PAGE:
RPS announce independent review of participation, transparency and accountability

The Royal Pharmaceutical Society (RPS) has today announced that it will be undertaking an independent review of member participation and RPS communications concerning decisions they take ‘on behalf of the profession’ through their Governance boards.

RPS has said that the transparency of their decision-making processes and the accountability of decisions taken will be included in the scope of this review. This will specifically include the ability to explain the reasons and evidence used to make key decisions.   

The outputs of their review will be measured using the following success criteria:

Participation

  • RPS members feel appropriately engaged, informed and empowered to influence decisions around pharmacy policy and the work of the RPS taken by those elected to represent them.
  • RPS members understand what and why decisions around organisational policy have been taken on their behalf by elected representatives.

Transparency

  • RPS decision-making processes are open and transparent with an emphasis on evidence-based decision making.
  • Definition, criteria and purpose of open, confidential and restricted business are understood by RPS members, elected members and stakeholders.

Accountability

  • RPS elected members are enabled to be publicly accountable for decisions taken by the organisation at National Country Board and Assembly level.

A comprehensive review of the communications from RPS will also take place. RPS said today that as an organisation they are committed to publishing this independent review when it is complete and to making changes based on its recommendations.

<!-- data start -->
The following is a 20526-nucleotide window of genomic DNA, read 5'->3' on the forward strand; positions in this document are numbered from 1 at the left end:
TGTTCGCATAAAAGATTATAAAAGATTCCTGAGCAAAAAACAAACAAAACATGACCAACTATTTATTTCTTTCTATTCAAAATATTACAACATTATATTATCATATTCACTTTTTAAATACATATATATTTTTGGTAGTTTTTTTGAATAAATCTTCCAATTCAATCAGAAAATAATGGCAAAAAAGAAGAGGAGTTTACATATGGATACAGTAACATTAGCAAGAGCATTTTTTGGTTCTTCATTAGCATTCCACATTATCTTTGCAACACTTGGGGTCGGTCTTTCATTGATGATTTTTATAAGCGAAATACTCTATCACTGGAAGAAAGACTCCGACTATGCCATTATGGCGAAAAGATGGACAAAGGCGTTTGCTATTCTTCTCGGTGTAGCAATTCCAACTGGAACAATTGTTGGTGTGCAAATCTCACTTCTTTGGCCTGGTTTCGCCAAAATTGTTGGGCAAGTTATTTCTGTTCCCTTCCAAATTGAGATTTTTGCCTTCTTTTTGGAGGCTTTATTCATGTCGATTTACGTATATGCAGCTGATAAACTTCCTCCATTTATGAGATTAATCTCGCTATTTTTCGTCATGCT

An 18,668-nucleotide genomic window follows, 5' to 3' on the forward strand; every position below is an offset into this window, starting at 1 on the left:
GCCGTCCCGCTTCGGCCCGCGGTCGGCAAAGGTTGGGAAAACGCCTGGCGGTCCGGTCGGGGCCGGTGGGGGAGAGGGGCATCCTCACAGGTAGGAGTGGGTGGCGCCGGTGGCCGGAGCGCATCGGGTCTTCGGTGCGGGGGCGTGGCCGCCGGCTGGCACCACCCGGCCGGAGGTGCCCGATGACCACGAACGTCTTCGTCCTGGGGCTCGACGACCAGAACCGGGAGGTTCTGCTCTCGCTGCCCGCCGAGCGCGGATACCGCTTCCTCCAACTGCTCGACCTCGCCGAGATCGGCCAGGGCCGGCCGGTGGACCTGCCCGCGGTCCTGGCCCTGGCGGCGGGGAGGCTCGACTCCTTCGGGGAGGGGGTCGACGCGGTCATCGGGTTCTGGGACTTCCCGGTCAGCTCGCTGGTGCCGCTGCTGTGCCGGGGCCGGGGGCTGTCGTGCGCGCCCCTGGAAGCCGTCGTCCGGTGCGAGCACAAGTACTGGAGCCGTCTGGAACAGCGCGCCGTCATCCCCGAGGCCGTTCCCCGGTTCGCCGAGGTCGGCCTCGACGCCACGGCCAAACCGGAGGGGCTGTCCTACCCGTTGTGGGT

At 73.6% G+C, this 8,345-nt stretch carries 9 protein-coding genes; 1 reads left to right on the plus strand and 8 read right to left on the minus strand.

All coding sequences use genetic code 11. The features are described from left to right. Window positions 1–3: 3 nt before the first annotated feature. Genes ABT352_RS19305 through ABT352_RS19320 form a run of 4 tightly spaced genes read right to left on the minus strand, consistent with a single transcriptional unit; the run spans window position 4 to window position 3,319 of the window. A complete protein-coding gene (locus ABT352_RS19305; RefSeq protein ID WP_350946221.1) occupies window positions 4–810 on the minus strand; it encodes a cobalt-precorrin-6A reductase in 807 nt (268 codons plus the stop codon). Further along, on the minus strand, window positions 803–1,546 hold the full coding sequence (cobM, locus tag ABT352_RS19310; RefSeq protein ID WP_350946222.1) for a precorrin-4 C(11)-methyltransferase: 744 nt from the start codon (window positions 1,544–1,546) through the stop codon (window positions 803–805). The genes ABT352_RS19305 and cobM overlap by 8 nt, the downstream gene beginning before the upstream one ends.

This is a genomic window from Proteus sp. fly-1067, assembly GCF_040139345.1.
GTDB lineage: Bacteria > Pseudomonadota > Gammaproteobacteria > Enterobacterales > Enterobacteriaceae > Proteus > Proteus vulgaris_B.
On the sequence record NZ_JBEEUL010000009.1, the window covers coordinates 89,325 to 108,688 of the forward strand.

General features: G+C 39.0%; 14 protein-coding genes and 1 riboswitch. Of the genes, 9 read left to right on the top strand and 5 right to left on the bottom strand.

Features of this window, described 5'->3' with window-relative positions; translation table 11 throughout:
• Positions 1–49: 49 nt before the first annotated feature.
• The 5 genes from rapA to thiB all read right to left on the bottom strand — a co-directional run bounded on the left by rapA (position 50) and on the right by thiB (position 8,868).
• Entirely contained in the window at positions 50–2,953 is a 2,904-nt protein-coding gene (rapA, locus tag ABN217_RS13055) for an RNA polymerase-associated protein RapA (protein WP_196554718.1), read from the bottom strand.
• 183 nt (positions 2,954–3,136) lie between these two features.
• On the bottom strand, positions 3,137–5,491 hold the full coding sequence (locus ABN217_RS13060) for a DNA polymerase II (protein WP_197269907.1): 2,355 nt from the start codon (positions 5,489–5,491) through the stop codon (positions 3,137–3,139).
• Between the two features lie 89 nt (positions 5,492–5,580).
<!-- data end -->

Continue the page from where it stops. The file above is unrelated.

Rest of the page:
Commenting on the review Professor Claire Anderson, RPS President, said:

“I know recent decisions taken by the RPS Assembly on our membership of the International Pharmacy Federation (FIP) and Royal College status have caused considerable concern amongst some members.

“As I have said, perhaps we have been overly cautious in airing these decisions in public, and I freely admit we don’t always get this judgement right. I am sorry that because of this some members have learned about decisions from sources other than RPS. This isn’t acceptable to me.

“I have asked the Executive team to commission a review from an organisation with expertise in managing participation and communications. This will follow a robust procurement process. I would like to emphasise that I want to co-create solutions with you, our members, as well as my colleague elected members and stakeholders. I see the process of creating this new approach to participation to be as important as the new approach itself. I look forward to hearing your views and working with you on building a better relationship between you and RPS.” 

Pharmacy in Practice has asked how much this review will cost. In response to this question the RPS said the following:

“There is a bidding process and this is a live situation so we are unable to discuss. We are at the start of this process, are awaiting responses, and budgets will be set dependent on the proposals received.”

The RPS Participation and Communications review is scheduled to begin in April and conclude in June, with outputs and recommendations to be discussed in open business at the Assembly meeting in July.

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